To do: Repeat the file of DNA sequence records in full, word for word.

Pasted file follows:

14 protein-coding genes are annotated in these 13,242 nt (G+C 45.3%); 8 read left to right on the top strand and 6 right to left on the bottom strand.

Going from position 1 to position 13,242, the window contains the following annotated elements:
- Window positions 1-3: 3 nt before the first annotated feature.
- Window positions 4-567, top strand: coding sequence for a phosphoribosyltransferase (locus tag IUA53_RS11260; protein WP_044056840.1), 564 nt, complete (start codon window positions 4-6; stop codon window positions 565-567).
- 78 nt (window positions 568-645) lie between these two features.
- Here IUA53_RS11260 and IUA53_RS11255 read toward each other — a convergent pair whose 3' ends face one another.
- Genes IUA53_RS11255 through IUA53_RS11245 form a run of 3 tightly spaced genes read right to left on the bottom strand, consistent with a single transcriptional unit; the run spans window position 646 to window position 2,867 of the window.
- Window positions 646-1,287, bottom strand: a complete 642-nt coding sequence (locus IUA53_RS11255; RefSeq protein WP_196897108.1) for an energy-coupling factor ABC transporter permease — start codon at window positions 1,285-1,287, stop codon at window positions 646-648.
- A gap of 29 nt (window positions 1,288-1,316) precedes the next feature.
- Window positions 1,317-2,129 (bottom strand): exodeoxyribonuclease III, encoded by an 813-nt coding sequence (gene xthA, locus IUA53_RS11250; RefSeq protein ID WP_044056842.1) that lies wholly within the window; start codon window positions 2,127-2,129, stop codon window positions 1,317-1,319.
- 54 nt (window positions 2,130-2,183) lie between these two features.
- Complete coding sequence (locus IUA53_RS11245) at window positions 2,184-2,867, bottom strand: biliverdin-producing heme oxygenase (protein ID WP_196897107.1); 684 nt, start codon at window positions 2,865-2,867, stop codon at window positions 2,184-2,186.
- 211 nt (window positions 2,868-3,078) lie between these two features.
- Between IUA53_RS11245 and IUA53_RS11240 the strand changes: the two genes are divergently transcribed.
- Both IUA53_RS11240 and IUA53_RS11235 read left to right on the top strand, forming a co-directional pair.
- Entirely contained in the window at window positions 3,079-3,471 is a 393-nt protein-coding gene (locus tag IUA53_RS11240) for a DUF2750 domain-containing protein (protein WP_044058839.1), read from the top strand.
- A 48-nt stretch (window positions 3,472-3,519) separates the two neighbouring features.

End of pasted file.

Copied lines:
14 protein-coding genes are annotated in these 13,242 nt (G+C 45.3%); 8 read left to right on the top strand and 6 right to left on the bottom strand.

Going from position 1 to position 13,242, the window contains the following annotated elements:
- Window positions 1-3: 3 nt before the first annotated feature.
- Window positions 4-567, top strand: coding sequence for a phosphoribosyltransferase (locus tag IUA53_RS11260; protein WP_044056840.1), 564 nt, complete (start codon window positions 4-6; stop codon window positions 565-567).
- 78 nt (window positions 568-645) lie between these two features.
- Here IUA53_RS11260 and IUA53_RS11255 read toward each other — a convergent pair whose 3' ends face one another.
- Genes IUA53_RS11255 through IUA53_RS11245 form a run of 3 tightly spaced genes read right to left on the bottom strand, consistent with a single transcriptional unit; the run spans window position 646 to window position 2,867 of the window.
- Window positions 646-1,287, bottom strand: a complete 642-nt coding sequence (locus IUA53_RS11255; RefSeq protein WP_196897108.1) for an energy-coupling factor ABC transporter permease — start codon at window positions 1,285-1,287, stop codon at window positions 646-648.
- A gap of 29 nt (window positions 1,288-1,316) precedes the next feature.
- Window positions 1,317-2,129 (bottom strand): exodeoxyribonuclease III, encoded by an 813-nt coding sequence (gene xthA, locus IUA53_RS11250; RefSeq protein ID WP_044056842.1) that lies wholly within the window; start codon window positions 2,127-2,129, stop codon window positions 1,317-1,319.
- 54 nt (window positions 2,130-2,183) lie between these two features.
- Complete coding sequence (locus IUA53_RS11245) at window positions 2,184-2,867, bottom strand: biliverdin-producing heme oxygenase (protein ID WP_196897107.1); 684 nt, start codon at window positions 2,865-2,867, stop codon at window positions 2,184-2,186.
- 211 nt (window positions 2,868-3,078) lie between these two features.
- Between IUA53_RS11245 and IUA53_RS11240 the strand changes: the two genes are divergently transcribed.
- Both IUA53_RS11240 and IUA53_RS11235 read left to right on the top strand, forming a co-directional pair.
- Entirely contained in the window at window positions 3,079-3,471 is a 393-nt protein-coding gene (locus tag IUA53_RS11240) for a DUF2750 domain-containing protein (protein WP_044058839.1), read from the top strand.
- A 48-nt stretch (window positions 3,472-3,519) separates the two neighbouring features.